Divorce Lawyer in Boise
Helping Clients Legally Dissolve Their Marriage
From uncontested divorce to high conflict contested cases, our Boise divorce
lawyer provides experienced and comprehensive legal options. Whether we
help you resolve your issues through mediation, traditional divorce, or
other negotiation techniques, you can count on our attorney to skillfully
guide you throughout your legal process. From the initial consultation
to the conclusion of your case, you can expect our lawyer to provide personalized
advice and guidance that garners a positive outcome to your case.
Call our office today at
(208) 285-4272 for your complimentary initial consultation.
How to File for Divorce in Idaho
The state of Idaho has one of the shortest residency requirements in the
country. You or your spouse only need to have resided in the state for
at least 6 weeks prior to filing. Additionally, Idaho is a ‘no-fault’
divorce state which means that either party does not need to cite the
reasoning for the divorce upon filing the document. However, you may provide
fault grounds if you choose.
Commonly, these grounds include:
- Excessive cruelty
- Desertion (one spouse lives apart from the other for more than a year with
the intention of leaving the marriage)
- Felony convictions
- Confinement in a mental institution for at least 3 years
You may also file for divorce if you have been separated and lived apart
for at least 5 consecutive years. Once you have completed the above steps,
you must send a copy of the paperwork to your spouse. If they disagree
with any part of the document, they can file paperwork that details their
side of the issue. If this occurs, the divorce is considered contested
and you may have to complete the process before a court.
What Marital Property Can Be Divided?
One of the most contested aspects of divorce is the division of marital
property. Idaho is a community property state which means that all assets
and debts acquired during the course of the marriage are considered to
belong to both spouses.
Some couples can determine who should retain certain assets and debts,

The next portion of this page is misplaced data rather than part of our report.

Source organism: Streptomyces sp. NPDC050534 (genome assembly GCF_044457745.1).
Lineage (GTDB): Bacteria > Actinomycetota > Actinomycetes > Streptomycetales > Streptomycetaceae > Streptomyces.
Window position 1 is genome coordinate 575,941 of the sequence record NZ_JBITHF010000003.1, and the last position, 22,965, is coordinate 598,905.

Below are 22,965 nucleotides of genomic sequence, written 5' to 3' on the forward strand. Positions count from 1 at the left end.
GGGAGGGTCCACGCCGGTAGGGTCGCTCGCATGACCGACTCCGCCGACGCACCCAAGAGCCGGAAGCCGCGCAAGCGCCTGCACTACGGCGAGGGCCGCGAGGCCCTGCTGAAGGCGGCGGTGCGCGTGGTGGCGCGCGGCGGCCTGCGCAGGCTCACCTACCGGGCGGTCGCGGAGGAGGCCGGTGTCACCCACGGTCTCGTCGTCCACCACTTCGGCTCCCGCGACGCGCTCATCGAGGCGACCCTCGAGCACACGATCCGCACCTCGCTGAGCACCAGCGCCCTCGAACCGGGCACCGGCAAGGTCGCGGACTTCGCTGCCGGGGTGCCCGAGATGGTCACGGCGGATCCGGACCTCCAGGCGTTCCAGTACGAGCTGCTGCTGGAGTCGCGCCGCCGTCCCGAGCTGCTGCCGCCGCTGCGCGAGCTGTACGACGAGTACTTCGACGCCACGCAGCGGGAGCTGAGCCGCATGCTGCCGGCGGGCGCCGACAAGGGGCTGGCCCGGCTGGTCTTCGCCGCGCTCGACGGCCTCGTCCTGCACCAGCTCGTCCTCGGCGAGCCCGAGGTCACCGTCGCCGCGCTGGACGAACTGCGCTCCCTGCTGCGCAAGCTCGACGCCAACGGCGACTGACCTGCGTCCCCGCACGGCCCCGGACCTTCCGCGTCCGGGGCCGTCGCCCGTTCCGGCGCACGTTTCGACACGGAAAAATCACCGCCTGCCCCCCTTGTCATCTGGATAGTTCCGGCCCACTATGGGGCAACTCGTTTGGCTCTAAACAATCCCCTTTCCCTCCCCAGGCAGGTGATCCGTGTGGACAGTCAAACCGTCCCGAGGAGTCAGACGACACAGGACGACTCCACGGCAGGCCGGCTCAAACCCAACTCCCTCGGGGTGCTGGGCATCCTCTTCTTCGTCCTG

while others may have a harder time. Whether you are able to accomplish
this with your spouse or need court intervention, there are 3 steps to
These steps are:
- Determine whether property is separate or community
- Determine the value of each piece of property
- Determine how to divide the property
Some separate property can be considered community property if both spouses
contributed to the maintenance of the property. For example, if one spouse
bought a home before they got married, but both contribute to the mortgage
using their sources of income, the court could consider the home as community
property. If this occurs, the spouse who bought the home could buy out
the other spouse’s share.
Marital debt must also be divided upon divorce. However, creditors do not
often honor these legal arrangements and if the party responsible for
paying the debt does not uphold the agreement the creditor may go after
the other party for payment.
Contact Our Skilled Attorney Today
At K. Mitchell Law, PLLC, our Boise divorce lawyer can confidently and
competently help you complete your divorce. Whether you resolve your issues
without going before the court or need strong legal representation in
the courtroom, you can count on our attorney to help resolve your issue.
Dial our office directly at
(208) 285-4272 or complete our
online contact form to schedule your initial consultation.